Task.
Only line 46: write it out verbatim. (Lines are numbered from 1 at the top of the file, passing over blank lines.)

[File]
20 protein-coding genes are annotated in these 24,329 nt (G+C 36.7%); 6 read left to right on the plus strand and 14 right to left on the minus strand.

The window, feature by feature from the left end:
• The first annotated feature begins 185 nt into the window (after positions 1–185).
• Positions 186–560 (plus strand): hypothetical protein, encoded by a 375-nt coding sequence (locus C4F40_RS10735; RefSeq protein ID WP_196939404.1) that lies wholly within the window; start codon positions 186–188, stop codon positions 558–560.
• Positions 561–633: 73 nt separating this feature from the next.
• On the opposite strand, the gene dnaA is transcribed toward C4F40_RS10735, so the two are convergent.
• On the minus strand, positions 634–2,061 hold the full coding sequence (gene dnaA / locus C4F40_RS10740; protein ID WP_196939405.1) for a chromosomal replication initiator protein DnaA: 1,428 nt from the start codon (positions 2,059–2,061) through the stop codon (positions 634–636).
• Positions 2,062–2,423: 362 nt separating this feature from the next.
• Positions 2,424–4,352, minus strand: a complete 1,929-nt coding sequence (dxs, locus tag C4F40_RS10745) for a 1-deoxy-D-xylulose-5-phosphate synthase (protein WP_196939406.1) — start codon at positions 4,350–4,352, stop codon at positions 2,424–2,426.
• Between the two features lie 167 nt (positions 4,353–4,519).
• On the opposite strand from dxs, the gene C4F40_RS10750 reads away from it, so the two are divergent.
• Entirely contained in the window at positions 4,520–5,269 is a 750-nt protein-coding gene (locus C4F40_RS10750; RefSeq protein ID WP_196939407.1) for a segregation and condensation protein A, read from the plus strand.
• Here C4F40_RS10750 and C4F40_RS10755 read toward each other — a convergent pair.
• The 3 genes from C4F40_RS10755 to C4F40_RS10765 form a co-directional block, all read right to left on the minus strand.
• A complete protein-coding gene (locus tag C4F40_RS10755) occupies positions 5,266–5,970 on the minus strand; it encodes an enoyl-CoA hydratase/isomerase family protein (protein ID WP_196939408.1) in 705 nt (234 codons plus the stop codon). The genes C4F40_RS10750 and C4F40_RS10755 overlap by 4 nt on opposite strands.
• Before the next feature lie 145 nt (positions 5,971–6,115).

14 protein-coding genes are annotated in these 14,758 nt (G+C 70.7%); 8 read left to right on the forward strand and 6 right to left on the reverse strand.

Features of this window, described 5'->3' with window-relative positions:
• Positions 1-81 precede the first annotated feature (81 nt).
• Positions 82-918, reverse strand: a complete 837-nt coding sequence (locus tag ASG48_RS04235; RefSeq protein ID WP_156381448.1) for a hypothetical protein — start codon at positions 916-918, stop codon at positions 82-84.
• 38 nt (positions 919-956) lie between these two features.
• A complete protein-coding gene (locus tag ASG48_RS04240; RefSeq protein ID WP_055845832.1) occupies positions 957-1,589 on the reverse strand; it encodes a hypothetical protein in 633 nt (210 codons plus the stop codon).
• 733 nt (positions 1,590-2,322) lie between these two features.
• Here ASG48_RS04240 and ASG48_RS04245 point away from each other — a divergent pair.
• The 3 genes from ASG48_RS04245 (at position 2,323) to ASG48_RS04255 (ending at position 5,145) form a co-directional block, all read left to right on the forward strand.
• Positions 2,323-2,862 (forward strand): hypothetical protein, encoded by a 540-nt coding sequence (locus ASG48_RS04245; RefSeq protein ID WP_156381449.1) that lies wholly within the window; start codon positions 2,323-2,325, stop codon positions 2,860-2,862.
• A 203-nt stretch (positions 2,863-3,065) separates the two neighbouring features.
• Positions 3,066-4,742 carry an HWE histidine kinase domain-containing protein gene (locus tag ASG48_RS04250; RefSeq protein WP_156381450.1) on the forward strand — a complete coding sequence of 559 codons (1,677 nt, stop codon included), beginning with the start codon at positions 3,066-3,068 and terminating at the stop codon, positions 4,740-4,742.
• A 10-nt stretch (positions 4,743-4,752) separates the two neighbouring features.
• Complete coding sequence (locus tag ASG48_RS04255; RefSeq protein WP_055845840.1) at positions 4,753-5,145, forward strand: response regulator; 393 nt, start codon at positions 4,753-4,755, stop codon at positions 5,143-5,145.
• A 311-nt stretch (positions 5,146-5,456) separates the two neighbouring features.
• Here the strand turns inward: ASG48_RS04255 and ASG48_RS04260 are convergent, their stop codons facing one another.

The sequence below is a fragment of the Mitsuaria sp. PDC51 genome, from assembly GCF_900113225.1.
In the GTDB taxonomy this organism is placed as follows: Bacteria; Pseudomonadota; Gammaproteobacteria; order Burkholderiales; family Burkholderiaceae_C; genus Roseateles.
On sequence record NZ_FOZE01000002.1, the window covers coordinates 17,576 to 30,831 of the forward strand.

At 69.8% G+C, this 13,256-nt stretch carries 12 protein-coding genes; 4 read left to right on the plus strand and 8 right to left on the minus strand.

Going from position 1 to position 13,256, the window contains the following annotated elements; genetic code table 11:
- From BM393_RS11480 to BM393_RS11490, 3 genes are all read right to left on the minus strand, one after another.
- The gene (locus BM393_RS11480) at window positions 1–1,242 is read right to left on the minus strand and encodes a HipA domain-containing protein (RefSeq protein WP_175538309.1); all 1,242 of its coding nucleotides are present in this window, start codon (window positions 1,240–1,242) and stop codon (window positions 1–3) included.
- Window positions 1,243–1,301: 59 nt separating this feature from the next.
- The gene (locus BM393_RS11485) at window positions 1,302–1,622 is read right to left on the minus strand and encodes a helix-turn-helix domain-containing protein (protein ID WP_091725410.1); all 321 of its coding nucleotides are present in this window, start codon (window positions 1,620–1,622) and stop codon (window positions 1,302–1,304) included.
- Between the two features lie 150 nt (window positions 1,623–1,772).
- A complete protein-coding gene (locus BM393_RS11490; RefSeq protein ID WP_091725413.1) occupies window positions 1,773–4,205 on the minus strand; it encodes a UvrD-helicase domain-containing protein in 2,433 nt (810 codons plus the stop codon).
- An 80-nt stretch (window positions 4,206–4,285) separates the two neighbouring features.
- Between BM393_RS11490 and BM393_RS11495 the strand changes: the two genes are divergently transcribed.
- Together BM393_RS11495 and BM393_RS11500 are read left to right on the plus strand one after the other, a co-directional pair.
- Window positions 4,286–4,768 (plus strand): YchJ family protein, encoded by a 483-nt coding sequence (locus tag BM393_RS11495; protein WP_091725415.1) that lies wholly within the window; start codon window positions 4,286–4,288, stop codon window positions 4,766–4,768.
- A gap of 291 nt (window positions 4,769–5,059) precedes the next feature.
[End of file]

- Together BM393_RS11495 and BM393_RS11500 are read left to right on the plus strand one after the other, a co-directional pair.